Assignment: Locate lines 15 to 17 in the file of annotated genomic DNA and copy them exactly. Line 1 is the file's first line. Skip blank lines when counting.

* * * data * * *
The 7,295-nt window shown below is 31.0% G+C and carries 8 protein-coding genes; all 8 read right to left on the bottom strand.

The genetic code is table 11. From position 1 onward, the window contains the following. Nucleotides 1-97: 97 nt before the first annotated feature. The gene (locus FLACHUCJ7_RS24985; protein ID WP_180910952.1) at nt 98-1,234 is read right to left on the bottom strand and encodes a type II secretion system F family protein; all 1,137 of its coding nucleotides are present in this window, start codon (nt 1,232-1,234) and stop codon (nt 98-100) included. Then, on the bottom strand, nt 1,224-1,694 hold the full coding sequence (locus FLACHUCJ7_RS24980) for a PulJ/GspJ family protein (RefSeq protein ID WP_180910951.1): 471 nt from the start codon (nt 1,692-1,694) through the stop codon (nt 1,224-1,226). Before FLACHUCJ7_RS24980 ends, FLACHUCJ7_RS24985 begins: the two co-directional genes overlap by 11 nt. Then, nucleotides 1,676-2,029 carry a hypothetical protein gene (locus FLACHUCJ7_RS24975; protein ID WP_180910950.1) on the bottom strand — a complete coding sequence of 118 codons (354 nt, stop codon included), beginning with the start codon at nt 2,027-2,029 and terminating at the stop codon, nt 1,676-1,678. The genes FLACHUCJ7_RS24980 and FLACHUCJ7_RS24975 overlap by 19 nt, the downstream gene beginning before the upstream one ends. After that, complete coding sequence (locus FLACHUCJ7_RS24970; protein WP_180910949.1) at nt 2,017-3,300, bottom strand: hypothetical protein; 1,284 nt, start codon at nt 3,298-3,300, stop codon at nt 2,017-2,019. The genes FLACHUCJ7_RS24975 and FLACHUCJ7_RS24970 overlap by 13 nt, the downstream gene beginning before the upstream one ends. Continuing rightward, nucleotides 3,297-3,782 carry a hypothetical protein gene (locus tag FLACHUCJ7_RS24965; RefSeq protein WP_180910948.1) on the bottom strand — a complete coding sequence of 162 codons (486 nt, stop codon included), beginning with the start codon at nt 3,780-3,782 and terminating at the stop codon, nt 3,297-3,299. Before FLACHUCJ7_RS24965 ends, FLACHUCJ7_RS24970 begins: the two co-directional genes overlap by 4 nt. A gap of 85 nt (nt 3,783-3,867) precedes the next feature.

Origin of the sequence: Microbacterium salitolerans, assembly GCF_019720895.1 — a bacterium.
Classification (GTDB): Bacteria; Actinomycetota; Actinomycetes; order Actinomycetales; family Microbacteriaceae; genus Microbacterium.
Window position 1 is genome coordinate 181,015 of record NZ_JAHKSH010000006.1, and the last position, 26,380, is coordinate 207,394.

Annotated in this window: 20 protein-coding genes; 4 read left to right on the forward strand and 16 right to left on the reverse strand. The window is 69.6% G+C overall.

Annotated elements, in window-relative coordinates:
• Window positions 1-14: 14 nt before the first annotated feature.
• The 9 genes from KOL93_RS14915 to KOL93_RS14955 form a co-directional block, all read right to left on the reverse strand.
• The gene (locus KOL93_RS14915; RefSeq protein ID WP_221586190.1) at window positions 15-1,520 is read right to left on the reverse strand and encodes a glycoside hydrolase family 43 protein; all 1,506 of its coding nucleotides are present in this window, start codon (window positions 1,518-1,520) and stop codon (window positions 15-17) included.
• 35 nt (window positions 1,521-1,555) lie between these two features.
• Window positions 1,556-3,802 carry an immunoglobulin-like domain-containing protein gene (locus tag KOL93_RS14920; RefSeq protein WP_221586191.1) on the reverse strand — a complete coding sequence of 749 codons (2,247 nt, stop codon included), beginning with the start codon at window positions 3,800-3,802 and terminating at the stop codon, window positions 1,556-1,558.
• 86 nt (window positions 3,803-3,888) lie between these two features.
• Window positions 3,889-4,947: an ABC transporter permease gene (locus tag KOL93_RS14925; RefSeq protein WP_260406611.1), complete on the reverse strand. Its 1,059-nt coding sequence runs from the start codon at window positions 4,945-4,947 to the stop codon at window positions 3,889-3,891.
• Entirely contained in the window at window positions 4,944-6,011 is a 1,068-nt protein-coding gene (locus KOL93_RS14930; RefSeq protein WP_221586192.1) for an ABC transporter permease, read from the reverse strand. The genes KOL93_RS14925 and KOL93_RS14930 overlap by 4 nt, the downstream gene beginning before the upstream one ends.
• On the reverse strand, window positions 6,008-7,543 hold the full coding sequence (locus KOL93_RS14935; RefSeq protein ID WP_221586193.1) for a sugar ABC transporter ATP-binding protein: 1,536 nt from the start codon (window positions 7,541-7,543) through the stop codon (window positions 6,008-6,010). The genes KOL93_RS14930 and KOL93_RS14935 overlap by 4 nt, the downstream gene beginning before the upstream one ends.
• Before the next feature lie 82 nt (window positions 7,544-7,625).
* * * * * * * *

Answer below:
• Entirely contained in the window at window positions 4,944-6,011 is a 1,068-nt protein-coding gene (locus KOL93_RS14930; RefSeq protein WP_221586192.1) for an ABC transporter permease, read from the reverse strand. The genes KOL93_RS14925 and KOL93_RS14930 overlap by 4 nt, the downstream gene beginning before the upstream one ends.
• On the reverse strand, window positions 6,008-7,543 hold the full coding sequence (locus KOL93_RS14935; RefSeq protein ID WP_221586193.1) for a sugar ABC transporter ATP-binding protein: 1,536 nt from the start codon (window positions 7,541-7,543) through the stop codon (window positions 6,008-6,010). The genes KOL93_RS14930 and KOL93_RS14935 overlap by 4 nt, the downstream gene beginning before the upstream one ends.
• Before the next feature lie 82 nt (window positions 7,544-7,625).